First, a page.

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Gary Law temp byline 2021

How to enjoy the sweet life with drinks that leave a bitter taste in your mouth

Gary Law


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Michael Caine as Batman’s butler Alfred with a glass of Fernet Branca in the 2012 movie, The Dark Knight Rises

Michael Caine as Batman’s butler Alfred with a glass of Fernet Branca in the 2012 movie, The Dark Knight Rises

Michael Caine as Batman’s butler Alfred with a glass of Fernet Branca in the 2012 movie, The Dark Knight Rises

The Italians call it ‘amaro’, in France it’s a ‘digestif’ — here it would be ‘Oh my God, that’s stinkin’. What am I talking about? It’s that family of bitter liqueurs much revered by discerning Europeans as an after-dinner delight, yet here in the land of the bun and the traybake, they cause most people to pull a face after one sip and push their glass away.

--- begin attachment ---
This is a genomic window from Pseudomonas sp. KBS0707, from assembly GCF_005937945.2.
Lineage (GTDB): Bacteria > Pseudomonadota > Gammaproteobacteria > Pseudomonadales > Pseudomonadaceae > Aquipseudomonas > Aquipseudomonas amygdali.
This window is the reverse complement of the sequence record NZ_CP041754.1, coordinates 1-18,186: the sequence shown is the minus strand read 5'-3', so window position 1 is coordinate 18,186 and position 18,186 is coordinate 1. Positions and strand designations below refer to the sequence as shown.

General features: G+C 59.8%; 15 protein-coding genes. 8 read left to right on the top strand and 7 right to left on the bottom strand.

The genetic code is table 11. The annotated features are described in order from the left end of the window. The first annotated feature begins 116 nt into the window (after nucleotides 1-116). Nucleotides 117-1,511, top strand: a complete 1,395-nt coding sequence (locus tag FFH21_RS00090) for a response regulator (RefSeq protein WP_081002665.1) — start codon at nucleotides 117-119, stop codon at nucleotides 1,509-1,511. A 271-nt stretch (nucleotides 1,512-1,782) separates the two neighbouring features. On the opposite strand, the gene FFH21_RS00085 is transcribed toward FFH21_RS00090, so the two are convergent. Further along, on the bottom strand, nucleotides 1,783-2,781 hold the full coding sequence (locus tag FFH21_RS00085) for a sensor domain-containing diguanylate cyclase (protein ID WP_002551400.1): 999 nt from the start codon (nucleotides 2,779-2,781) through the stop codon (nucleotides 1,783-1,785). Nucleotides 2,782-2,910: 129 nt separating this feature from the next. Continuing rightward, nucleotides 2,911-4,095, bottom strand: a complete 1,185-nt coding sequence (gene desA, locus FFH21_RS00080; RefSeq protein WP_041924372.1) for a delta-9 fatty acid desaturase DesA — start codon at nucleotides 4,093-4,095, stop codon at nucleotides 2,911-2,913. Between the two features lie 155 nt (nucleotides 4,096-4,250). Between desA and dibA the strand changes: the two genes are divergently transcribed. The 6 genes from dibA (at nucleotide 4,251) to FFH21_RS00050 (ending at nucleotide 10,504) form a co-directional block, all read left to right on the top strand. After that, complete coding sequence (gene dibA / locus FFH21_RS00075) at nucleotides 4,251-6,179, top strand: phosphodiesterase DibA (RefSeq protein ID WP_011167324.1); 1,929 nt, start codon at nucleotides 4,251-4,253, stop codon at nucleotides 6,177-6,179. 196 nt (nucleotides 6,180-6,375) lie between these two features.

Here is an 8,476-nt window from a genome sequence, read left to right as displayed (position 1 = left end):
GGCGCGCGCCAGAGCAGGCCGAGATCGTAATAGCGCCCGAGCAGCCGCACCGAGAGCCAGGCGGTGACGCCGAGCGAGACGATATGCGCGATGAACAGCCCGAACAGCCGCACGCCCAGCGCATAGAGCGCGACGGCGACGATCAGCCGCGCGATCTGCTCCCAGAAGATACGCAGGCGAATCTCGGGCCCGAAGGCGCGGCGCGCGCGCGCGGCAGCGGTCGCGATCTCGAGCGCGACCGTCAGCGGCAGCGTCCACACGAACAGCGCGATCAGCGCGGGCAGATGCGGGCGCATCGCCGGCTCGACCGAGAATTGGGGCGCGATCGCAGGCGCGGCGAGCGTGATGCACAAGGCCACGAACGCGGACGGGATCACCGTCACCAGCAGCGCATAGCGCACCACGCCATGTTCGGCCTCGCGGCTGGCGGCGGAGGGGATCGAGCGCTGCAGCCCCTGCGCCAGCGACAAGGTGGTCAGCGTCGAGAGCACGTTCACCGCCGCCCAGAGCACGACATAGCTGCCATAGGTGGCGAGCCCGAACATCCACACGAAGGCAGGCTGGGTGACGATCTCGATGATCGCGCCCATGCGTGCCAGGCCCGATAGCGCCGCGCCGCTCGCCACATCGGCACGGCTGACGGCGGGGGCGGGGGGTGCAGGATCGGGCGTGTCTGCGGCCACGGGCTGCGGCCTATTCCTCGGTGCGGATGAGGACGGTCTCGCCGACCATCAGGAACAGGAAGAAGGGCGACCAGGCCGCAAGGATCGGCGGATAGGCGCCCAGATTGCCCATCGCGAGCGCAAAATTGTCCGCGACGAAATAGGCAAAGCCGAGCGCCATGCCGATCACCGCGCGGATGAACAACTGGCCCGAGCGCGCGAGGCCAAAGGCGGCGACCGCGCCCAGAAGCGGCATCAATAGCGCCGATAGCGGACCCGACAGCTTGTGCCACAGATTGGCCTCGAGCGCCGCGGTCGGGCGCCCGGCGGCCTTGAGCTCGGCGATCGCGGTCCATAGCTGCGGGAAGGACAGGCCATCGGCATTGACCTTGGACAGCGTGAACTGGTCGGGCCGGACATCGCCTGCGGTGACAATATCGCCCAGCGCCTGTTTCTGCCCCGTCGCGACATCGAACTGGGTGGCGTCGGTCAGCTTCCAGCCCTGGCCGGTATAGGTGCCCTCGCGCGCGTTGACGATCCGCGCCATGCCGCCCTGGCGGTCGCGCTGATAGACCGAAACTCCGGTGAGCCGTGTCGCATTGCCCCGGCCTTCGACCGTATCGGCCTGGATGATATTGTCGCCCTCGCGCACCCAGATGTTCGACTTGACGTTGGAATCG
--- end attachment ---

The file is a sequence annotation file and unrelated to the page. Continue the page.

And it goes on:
Bitter liqueurs have been dividing drinkers for a couple of centuries or more. They’re the Marmite of the drinks world, blending alcohol with all manner of herbs and spices and varying dramatically in strength. But invariably they have one thing in common — a mouth-puckering sharpness. They’re as bitter as Johnny Depp versus Amber Heard.


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